Belatti: I think we need to look at some "good government" reforms (right-to-vote matters, such as Election Day registration, comprehensive publicly financed elections, strengthening government ethics, more transparency of government decision-making process); looking at whether the balance of power between the executive, legislative and judiciary branches are properly balanced; and looking at how the constitution may be more responsive to our dramatically changed world (technology advances; issue of energy security and sustainability; the problem of global warming).
Ted: Since you believe a ConCon should be held at this time to re-examine the document in light of events or changed circumstances since the last ConCon, what would you like to see changed/added/ deleted?
Belatti: There's a lot that needs to be reviewed. We should re-examine the article on the Board of Education. Is it time to correct the way the members are elected so as to represent the Neighbor Islands? Is it time to consider an appointed board? What about regional school boards? I don't have a position on any of these, but would like to see the discussion more broadly in the community.
We could look at whether the Legislature is properly structured and functioning. For some, this may be a manini change, but we could extend our legislative session from 60 days to 90 days this could have the very real positive effect of having more transparency to the legislative decision-making process.
While I don't support initiative and referendum, I would consider the merits/demerits of recall. As a community, we have experience with recall at the county level in Honolulu. I think this reform could bring a little more accountability to our electoral process.
Nahoaloha: Our state constitution is fairly progressive some would say it already goes beyond the "just the basics" framework of most constitutions. What changes do you hope a ConCon can make that are both necessary and could not be accomplished through ordinary legislation?
Belatti: There are some changes that are so antithetical to a politician's interests that may never see the light of day. For example, Election Day registration has been attempted at least two sessions in a row, and stronger government ethics reforms. There's also altering the length of a legislative session the Legislature can do this by rule, but is very unlikely.
An Energy Resources Commission, along the lines of a Water Resources Commission, could be a structural change added to the conversation.
Citizen: Who opposes the ConCon?
Belatti: This is a hard one to pinpoint because the opposition has been very quiet. But we can just look to past opposition from unions, big business, environmental groups, civil rights groups in fact, it is probably safe to say that groups that benefit from the way government operates now are in opposition.
This is not to say that, if a ConCon is passed, these groups will not and should not actively participate in the ConCon process. These groups absolutely need to be involved, and I predict will be involved in helping shape the conversation and select delegates just as these groups were involved in 1978.
Debra in Kailua: What are politicians afraid of regarding a ConCon? Should not the merits of their positions on whatever the issue may be stand on its merits?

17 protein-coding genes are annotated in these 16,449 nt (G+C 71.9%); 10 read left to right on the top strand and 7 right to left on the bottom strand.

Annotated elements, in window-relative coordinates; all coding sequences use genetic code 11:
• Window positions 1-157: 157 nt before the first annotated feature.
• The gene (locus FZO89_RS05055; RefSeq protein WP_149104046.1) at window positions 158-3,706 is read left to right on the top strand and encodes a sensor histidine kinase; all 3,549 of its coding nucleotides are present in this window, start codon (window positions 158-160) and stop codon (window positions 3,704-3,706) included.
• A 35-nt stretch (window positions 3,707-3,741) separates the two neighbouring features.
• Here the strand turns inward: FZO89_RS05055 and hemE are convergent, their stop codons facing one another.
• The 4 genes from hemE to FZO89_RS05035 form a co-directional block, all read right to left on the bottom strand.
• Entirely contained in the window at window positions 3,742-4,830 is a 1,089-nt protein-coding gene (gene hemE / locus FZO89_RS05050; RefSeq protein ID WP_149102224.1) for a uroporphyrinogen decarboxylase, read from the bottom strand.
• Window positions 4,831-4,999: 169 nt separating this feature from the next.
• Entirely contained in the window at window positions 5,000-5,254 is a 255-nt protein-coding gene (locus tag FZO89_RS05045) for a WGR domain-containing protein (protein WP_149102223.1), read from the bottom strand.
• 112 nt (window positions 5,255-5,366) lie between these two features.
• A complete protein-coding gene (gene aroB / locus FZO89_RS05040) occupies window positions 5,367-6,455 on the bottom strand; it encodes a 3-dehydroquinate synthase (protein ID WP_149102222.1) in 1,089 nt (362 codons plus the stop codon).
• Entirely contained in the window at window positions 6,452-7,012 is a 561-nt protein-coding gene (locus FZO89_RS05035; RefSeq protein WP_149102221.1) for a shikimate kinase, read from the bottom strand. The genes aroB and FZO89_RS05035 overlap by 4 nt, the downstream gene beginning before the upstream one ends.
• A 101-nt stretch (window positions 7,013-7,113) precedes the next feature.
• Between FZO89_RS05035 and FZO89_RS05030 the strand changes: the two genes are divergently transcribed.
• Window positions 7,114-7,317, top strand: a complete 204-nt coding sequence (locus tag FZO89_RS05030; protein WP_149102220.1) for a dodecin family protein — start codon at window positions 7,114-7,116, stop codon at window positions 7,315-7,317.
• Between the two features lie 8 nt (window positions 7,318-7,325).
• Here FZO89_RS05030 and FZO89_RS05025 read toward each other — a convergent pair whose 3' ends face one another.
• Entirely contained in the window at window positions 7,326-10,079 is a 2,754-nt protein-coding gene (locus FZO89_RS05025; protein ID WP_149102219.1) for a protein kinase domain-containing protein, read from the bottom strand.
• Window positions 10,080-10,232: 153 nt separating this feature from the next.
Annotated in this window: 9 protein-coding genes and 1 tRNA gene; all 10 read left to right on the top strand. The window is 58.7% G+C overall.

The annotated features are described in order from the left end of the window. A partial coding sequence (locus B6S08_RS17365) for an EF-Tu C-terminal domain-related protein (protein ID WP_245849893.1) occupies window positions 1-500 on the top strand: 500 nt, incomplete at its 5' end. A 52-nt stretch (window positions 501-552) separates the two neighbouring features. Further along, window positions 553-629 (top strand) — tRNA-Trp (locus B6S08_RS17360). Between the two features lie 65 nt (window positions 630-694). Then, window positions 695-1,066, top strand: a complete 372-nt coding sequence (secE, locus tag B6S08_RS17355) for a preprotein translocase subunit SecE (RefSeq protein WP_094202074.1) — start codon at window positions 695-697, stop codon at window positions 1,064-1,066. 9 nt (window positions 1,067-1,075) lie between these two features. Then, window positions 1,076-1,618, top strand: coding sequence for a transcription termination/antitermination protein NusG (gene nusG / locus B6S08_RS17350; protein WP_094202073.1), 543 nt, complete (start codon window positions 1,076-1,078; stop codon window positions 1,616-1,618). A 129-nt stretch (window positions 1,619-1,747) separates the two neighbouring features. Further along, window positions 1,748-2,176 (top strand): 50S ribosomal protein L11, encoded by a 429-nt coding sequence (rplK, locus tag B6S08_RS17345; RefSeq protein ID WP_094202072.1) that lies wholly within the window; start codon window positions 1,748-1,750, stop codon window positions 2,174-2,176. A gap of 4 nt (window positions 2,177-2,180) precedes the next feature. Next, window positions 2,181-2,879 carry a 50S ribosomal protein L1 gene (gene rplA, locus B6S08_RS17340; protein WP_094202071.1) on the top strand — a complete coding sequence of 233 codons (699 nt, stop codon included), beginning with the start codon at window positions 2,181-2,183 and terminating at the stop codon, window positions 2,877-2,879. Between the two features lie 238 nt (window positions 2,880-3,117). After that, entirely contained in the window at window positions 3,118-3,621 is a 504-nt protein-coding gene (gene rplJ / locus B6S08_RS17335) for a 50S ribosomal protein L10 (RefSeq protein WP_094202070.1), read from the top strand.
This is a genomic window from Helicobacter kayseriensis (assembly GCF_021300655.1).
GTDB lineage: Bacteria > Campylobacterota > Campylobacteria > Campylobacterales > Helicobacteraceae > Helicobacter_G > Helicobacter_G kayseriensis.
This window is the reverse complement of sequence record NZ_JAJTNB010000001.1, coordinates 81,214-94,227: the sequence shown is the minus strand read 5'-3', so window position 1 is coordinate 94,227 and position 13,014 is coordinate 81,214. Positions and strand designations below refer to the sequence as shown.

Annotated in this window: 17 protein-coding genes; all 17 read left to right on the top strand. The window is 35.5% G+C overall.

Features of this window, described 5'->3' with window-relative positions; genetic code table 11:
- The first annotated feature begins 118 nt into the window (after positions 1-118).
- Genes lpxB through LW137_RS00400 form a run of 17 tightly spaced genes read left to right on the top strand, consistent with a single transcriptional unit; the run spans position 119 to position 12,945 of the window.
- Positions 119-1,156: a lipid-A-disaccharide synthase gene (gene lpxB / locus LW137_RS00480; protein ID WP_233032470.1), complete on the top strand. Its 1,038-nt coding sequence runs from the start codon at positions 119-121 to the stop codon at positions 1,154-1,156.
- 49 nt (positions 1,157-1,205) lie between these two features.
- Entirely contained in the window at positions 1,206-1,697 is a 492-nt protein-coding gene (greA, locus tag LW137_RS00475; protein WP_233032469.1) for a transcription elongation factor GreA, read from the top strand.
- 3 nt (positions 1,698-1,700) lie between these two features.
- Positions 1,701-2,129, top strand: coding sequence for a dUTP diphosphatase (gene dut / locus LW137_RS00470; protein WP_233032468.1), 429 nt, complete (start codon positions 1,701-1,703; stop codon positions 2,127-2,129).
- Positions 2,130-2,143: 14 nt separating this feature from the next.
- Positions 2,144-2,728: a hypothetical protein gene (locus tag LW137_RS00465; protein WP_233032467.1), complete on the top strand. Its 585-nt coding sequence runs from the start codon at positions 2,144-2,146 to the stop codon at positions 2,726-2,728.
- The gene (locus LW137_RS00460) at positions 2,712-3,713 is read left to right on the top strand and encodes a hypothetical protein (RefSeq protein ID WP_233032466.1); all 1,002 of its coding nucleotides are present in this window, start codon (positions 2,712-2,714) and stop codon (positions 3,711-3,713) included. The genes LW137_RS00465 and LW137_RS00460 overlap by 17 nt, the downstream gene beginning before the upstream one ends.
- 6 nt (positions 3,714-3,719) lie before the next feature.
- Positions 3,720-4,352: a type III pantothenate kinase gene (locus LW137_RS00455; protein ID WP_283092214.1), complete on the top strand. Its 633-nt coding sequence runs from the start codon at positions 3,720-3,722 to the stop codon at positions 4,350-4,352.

Belatti: First, it is not just politicians who are afraid of ConCon. There are very powerful interest groups against ConCon. These include unions and big business go figure that alliance. I think it is the uncertainty that unsettles all these groups from politicians and interest groups who are comfortable with the status quo.
Joyce: What did it cost last time? How much is too much? The economy is terrible.
Belatti: For the 1978 ConCon, the Legislature appropriated $2.5 million toward the convention. The actual expenditures totaled a little over $2,032,401. If these costs were adjusted for inflation, the Legislature has determined that the cost would be $6,579,742.
How much is too much? For an event that will have occurred only once every 30 years, $10 million is probably a reasonable estimate. We'll see what the lieutenant governor's Task Force and the LRB come up with in the next few months.
Citizen: I see that a previous ConCon was held at McKinley High School. We can make the salaries of delegates the same as jury duty. Just some examples of how to keep the cost down.
Even if it costs us a few bucks, I'd like to hear all the debate in a ConCon that would be relevant for legislative sessions.
Bea: I think a large part of the conflict seems to be that voters don't trust elected officials to "do the right thing" and ignore special interests' money and government/public policy-makers don't trust the people to make decisions for themselves. And it seems the issue of the next ConCon is lying at the intersection of both. With civic participation at its all-time low and mistrust of our elected politicians at its all-time high, is now a good or bad time for our next ConCon?
The risks to holding a ConCon are pretty big; how can you justify holding one as a tool to increase public engagement?
Kay: I think that we, as a people, stand on the edge of something incredible. There stands a fork in the road of our destiny before us: one path says "More of the same." The other path says "Time for a change." Both paths have their own risks and rewards. www.HawaiiConCon.org is a breath of fresh air that says, "Let's do it differently this time. Let's allow EVERYONE to get involved with something that really matters."
I think that if you ask the average citizen's opinion on how well our government operates, I would be willing to bet that the "approval ratings" would be very low. If that's not a good reason, I don't know what is.